Soldiers confiscate grain from peasants in Novokrasne, Ukraine, in 1932.
Ukrainians call this time in their history the “Holodomor,” derived from the words for hunger (holod) and extermination (mor). About four million Ukrainians starved to death in a famine that resulted from Stalin’s five-year plan to collectivize Ukraine’s agricultural economy. To implement the plan, Soviet soldiers and police went from one farm to the next, requisitioning amounts of food far above what the fields were capable of yielding.
Ukrainian children during Holodomor
In Moscow, Stalin proclaimed that Ukrainians were starving themselves in order to discredit the Soviet Union. And he refused to accept food donations from elsewhere. Historians Anne Applebaum and Timothy Snyder explain that what happened during the Holodomor famine was not inevitable, but resulted from Soviet policy. “Simple measures,” writes Snyder, “could have kept the death toll to the hundreds of thousands rather than the millions.”
Now to our reading.
[reading of adaptation of chapter 4 of Grossman’s novel Forever Flowing]
In the years 1931 and 1932, the Soviet leadership in Moscow responded to the devastating food shortage in Ukraine by issuing new declarations.
[reading of December 1932 declaration]
Soviet policy did nothing to alleviate Ukraine’s conditions of famine. About 4 million people in the country starved to death. This loss is remembered in Ukraine: every year, on the fourth Saturday of November there is a national minute of silence at 4 PM, followed by the lighting of candles at memorial sites and in the windows of homes.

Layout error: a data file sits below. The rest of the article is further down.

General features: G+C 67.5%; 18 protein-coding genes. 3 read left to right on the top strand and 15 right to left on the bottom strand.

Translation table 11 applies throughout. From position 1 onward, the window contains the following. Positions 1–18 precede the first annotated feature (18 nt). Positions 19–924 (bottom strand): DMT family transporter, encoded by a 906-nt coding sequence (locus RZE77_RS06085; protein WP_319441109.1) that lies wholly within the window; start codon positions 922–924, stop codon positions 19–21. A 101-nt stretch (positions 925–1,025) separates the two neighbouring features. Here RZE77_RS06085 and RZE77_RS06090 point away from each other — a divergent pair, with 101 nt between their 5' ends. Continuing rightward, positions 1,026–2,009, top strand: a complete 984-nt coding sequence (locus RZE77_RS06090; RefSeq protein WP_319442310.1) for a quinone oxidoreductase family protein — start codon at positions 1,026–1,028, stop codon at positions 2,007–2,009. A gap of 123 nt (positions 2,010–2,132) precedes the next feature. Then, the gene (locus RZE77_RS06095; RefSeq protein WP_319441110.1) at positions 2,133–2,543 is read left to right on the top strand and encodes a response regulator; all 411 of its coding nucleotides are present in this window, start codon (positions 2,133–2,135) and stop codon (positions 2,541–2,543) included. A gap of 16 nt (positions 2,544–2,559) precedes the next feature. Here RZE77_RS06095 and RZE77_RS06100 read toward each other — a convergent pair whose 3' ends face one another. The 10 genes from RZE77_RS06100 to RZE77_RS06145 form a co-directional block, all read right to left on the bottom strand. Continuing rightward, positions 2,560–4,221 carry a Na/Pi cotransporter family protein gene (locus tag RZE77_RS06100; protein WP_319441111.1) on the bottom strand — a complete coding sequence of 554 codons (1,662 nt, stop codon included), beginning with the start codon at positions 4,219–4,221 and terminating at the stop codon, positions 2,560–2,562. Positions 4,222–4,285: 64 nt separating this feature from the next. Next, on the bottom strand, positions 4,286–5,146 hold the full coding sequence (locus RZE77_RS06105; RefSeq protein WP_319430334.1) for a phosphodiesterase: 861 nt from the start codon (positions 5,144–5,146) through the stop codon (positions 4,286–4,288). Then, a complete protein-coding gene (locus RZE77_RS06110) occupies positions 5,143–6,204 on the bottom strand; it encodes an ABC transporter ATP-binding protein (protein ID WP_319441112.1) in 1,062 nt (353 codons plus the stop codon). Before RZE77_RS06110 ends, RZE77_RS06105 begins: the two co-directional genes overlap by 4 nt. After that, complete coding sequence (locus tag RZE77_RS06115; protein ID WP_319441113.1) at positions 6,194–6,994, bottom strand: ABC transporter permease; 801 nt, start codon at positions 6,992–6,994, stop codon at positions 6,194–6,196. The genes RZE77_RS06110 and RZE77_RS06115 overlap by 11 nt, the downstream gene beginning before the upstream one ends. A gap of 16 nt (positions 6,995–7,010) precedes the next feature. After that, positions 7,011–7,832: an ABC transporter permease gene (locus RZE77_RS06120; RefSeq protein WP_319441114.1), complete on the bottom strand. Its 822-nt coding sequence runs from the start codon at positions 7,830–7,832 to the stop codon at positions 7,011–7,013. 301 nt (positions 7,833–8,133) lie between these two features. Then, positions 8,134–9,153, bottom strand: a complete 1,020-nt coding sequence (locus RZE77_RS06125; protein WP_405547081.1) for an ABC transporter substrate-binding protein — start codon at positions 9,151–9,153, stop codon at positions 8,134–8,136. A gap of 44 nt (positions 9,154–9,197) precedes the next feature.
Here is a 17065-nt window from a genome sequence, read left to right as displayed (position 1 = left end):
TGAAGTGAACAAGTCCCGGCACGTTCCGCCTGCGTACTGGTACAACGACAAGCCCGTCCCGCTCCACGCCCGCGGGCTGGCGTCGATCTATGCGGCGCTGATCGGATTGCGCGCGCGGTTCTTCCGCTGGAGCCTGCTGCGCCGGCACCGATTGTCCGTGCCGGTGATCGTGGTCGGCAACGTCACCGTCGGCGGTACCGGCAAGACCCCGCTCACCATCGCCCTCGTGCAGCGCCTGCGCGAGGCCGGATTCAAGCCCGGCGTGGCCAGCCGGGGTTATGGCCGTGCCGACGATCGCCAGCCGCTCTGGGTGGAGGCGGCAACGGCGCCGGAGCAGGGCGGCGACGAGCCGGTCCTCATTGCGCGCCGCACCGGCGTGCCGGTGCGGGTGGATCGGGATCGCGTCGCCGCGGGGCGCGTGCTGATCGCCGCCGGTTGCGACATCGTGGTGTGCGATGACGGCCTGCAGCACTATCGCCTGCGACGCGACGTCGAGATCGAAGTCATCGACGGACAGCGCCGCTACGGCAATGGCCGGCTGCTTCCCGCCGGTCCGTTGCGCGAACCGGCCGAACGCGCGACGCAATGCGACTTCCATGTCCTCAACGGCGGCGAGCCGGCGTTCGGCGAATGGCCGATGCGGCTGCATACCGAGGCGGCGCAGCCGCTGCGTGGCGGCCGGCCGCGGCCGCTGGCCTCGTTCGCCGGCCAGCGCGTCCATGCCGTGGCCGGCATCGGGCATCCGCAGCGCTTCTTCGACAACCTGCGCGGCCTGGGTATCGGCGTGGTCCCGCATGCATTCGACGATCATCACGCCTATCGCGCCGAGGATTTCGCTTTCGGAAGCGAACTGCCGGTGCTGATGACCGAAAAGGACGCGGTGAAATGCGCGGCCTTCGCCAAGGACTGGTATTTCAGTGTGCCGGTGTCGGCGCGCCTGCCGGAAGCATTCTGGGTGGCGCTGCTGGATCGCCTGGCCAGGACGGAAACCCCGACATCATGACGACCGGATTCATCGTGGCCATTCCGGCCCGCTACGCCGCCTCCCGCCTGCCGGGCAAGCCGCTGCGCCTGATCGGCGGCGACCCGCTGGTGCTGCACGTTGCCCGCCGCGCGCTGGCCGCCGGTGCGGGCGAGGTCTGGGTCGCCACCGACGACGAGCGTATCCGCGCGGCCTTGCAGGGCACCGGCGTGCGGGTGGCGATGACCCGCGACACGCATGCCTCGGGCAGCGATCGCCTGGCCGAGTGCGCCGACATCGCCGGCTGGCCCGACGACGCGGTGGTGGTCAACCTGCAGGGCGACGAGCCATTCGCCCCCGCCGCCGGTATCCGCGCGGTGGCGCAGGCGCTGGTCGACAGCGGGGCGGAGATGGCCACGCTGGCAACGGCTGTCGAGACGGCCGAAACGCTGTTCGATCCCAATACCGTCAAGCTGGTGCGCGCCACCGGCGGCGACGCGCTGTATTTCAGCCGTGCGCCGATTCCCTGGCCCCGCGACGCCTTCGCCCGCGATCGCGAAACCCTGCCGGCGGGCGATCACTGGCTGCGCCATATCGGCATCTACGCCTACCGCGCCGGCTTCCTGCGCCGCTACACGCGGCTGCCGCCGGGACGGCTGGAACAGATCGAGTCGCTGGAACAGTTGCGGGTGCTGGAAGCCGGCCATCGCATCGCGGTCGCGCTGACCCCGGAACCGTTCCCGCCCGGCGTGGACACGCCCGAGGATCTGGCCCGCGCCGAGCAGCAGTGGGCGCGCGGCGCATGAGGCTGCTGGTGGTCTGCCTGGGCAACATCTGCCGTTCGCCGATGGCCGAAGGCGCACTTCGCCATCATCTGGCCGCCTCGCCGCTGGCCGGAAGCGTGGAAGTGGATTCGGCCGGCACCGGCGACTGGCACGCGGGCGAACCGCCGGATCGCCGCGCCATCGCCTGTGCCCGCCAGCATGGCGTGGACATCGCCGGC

Our next reading is about the Maidan Revolution of 2014.
But first, briefly, Ukraine’s history following the Holodomor famine: The Nazis invaded Eastern Europe in 1941. About 6 million Ukrainians died during the war. When the war was over, the Soviet leadership in Moscow sought to stamp out what they regarded as Western influence in Ukraine. Communism, as defined by the Kremlin, called for cultural as well as economic integration of all the Soviet Republics. Hence the Russian language had to be taught in Ukrainian schools; questioning of Soviet policy was made illegal and punished.
All of this came to an end with the fall of the Soviet Union and Ukraine’s formal declaration of independence in 1991. However, the leaders of the new Ukrainian nation proved to be hardly less dishonest and corrupt then the Russian authorities who preceded them. Following the “Orange Revolution” of 2004, the Maidan protest movement began in the fall of 2013.